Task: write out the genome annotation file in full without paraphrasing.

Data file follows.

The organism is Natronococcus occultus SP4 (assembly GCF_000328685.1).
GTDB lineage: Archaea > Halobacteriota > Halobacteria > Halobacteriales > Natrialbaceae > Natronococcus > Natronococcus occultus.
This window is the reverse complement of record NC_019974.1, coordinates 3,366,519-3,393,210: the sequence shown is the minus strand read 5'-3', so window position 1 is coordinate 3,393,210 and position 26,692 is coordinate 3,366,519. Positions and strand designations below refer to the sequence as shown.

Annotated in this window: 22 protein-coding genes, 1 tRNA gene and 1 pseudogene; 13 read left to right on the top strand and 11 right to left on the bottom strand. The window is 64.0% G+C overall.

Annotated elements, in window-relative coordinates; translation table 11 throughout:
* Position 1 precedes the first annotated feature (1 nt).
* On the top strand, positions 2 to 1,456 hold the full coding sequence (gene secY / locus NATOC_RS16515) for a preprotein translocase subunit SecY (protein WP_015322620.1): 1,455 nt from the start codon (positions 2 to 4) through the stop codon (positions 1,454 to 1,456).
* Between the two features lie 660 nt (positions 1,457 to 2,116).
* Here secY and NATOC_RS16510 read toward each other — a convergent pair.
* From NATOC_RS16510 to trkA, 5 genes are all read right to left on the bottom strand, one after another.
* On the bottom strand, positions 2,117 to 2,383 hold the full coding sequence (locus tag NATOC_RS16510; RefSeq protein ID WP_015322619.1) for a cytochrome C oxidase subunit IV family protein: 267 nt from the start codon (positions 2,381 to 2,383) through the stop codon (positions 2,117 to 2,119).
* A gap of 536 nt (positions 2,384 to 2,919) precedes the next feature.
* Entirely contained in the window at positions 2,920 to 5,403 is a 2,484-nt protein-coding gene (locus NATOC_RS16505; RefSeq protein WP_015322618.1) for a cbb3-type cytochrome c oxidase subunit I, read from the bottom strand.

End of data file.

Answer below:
The organism is Natronococcus occultus SP4 (assembly GCF_000328685.1).
GTDB lineage: Archaea > Halobacteriota > Halobacteria > Halobacteriales > Natrialbaceae > Natronococcus > Natronococcus occultus.
This window is the reverse complement of record NC_019974.1, coordinates 3,366,519-3,393,210: the sequence shown is the minus strand read 5'-3', so window position 1 is coordinate 3,393,210 and position 26,692 is coordinate 3,366,519. Positions and strand designations below refer to the sequence as shown.

Annotated in this window: 22 protein-coding genes, 1 tRNA gene and 1 pseudogene; 13 read left to right on the top strand and 11 right to left on the bottom strand. The window is 64.0% G+C overall.

Annotated elements, in window-relative coordinates; translation table 11 throughout:
* Position 1 precedes the first annotated feature (1 nt).
* On the top strand, positions 2 to 1,456 hold the full coding sequence (gene secY / locus NATOC_RS16515) for a preprotein translocase subunit SecY (protein WP_015322620.1): 1,455 nt from the start codon (positions 2 to 4) through the stop codon (positions 1,454 to 1,456).
* Between the two features lie 660 nt (positions 1,457 to 2,116).
* Here secY and NATOC_RS16510 read toward each other — a convergent pair.
* From NATOC_RS16510 to trkA, 5 genes are all read right to left on the bottom strand, one after another.
* On the bottom strand, positions 2,117 to 2,383 hold the full coding sequence (locus tag NATOC_RS16510; RefSeq protein ID WP_015322619.1) for a cytochrome C oxidase subunit IV family protein: 267 nt from the start codon (positions 2,381 to 2,383) through the stop codon (positions 2,117 to 2,119).
* A gap of 536 nt (positions 2,384 to 2,919) precedes the next feature.
* Entirely contained in the window at positions 2,920 to 5,403 is a 2,484-nt protein-coding gene (locus NATOC_RS16505; RefSeq protein WP_015322618.1) for a cbb3-type cytochrome c oxidase subunit I, read from the bottom strand.